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Bhopal tragedy: Victims move higher US court against UCC

Dec 17, 2014

Earlier, a district court said that Union Carbide could not be used for cleaning up the mess left after the Bhopal gas tragedy.

New Delhi: EarthRights International, a US based organisation representing thousands of 1984 Bhopal gas plant disaster victims has filed an appeal on November 20 with second Circuit Appellate in New York to overturn a July ruling which absolves the Union Carbide Corporation of any wrongdoing in the industrial accident.

Earlier in July, a U S District court who had ruled in favour of Carbide in three previous cases relating to the tragedy, had held that the plant was built, owned and operated by an Indian subsidiary , Union Carbide India Ltd (UCIL)' therefore parent company could not be used to clean up the mess.

Similarly, the court had ruled that the Madhya Pradesh government and Union Carbide were not responsible for stemming the ongoing contamination of groundwater.

Incidentally, district judge, Keenan ruled that the onsite project manager of the company at the time of accident, Lucas John Couvaras could not depose.

He is presently living in Houston and retired. He told EarthRights International that he was employed by the Union Carbide not UCIl
If Couvaras is found to be a Union Carbide employee, everything that happened in 1984 in Bhopal would hold parent company as responsible for the gas plant tragedy.

According to the EarthRights spokesperson, Rick Herz, hopefully an appellate court would reverse the Keenan's July ruling.
Meanwhile, Beyond Holistic, a social organization held a week-long demonstration throughout San Francisco Bay Area to commemorate the tragic disaster.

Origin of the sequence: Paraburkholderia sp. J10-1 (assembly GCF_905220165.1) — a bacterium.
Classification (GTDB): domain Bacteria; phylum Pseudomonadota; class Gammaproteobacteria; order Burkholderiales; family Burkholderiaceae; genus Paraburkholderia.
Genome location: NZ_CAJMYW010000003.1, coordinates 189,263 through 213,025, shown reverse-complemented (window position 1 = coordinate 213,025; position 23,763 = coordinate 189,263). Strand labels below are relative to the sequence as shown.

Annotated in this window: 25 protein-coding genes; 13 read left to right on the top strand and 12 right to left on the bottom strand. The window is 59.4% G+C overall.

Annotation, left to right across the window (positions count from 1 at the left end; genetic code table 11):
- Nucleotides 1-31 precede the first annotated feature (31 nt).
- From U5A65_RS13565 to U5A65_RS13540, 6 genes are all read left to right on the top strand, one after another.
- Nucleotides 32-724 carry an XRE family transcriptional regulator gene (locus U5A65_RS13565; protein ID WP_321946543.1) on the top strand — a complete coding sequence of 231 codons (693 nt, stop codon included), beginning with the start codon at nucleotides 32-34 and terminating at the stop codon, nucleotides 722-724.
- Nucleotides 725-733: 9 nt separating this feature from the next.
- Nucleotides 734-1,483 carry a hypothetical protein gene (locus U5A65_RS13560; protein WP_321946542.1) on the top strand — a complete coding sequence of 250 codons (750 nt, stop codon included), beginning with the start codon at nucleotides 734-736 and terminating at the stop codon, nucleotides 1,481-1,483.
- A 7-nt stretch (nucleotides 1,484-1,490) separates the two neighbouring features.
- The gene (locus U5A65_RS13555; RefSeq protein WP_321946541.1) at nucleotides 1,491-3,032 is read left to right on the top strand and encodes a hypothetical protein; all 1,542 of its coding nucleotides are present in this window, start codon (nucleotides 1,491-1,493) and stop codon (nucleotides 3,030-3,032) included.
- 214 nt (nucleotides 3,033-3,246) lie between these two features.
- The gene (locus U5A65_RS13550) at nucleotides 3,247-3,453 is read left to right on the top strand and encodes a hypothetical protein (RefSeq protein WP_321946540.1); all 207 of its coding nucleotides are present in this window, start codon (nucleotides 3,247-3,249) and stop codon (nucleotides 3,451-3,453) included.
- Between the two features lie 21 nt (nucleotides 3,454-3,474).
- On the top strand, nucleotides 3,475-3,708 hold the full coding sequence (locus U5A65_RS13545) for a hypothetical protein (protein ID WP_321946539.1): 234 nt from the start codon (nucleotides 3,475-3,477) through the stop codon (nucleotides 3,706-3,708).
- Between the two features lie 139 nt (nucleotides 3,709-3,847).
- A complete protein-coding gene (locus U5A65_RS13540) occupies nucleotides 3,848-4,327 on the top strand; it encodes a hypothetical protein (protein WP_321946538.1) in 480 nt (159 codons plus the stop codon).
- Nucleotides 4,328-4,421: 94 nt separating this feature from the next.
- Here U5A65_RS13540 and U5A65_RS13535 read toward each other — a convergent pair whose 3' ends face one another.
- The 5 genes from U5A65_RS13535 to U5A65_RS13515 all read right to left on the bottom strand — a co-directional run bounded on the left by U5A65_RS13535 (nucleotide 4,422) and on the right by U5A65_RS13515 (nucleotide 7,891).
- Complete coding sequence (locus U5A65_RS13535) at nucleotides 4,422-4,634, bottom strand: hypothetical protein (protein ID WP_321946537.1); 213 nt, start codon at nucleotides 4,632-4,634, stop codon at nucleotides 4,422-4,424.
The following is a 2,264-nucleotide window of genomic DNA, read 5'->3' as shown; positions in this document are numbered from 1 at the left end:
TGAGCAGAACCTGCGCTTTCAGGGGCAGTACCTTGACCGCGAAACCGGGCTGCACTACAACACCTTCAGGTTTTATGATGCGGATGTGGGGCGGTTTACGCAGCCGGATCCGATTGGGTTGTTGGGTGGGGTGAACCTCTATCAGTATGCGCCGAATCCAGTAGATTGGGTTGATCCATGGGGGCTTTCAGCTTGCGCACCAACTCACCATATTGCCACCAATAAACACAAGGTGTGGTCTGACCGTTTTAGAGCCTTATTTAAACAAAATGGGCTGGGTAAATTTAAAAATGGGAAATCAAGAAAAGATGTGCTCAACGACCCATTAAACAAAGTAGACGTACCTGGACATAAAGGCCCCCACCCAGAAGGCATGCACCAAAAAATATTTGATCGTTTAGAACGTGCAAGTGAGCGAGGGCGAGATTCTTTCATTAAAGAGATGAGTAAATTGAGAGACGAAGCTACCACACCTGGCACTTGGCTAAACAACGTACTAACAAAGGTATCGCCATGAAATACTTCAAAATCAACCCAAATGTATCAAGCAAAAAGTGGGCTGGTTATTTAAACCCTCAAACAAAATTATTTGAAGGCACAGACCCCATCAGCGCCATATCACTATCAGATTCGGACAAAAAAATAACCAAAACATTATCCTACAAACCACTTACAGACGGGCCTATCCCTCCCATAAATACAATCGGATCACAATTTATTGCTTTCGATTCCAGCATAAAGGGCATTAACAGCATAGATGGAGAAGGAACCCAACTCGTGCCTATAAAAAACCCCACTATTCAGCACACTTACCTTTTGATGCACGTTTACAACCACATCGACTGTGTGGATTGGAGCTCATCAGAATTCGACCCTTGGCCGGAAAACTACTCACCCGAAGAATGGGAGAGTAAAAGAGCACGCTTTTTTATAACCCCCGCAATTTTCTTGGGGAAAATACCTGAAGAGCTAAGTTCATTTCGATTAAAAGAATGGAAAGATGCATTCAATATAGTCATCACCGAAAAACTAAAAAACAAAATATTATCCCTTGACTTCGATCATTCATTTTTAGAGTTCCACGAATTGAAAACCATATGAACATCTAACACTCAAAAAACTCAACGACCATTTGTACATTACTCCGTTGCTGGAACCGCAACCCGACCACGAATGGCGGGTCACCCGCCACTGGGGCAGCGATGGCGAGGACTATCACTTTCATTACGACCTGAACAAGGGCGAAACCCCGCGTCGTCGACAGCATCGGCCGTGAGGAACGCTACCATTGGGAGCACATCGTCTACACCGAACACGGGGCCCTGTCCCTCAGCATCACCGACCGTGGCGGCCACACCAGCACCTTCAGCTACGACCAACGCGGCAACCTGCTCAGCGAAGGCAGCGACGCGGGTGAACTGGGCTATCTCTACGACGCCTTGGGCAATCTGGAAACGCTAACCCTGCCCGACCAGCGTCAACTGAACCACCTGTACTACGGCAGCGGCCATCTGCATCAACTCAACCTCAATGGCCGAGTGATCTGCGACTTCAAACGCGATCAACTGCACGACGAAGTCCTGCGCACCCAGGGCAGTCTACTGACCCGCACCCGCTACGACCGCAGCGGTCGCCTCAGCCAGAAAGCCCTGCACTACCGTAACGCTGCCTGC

The founder of the organization, Jayshree Chander, an Indian American, Califonian physician, who has spent time volunteering at a clinic for survivors of the accident which occurred in 1984' told OWSA, that Union Carbide abandoned the factory soon after the deadly leak and did nothing to clean up the mess, allowing toxic chemicals to seep into the city's fgroundwater supply.

No concrete efforts have been made to clean up toxic waste from the factory which has poisoned the groundwater in a 3.5 kilometer area around the now-shuttered plant. Later on Union Carbide became a subsidiary of Dow Chemicals in 2001.

"Global community has not held corporations accountable for their actions," said Chander, adding that a 1989 out-of-court settlement of $ 470 million allotted only $500 to families of those killed by the disaster and $200 to each injured, Adequate compensation was not delivered,, she asserted.

A new Modi government will prioritize bringing in foreign investors, perhaps over and above the health and safety of India's residents, she speculated.

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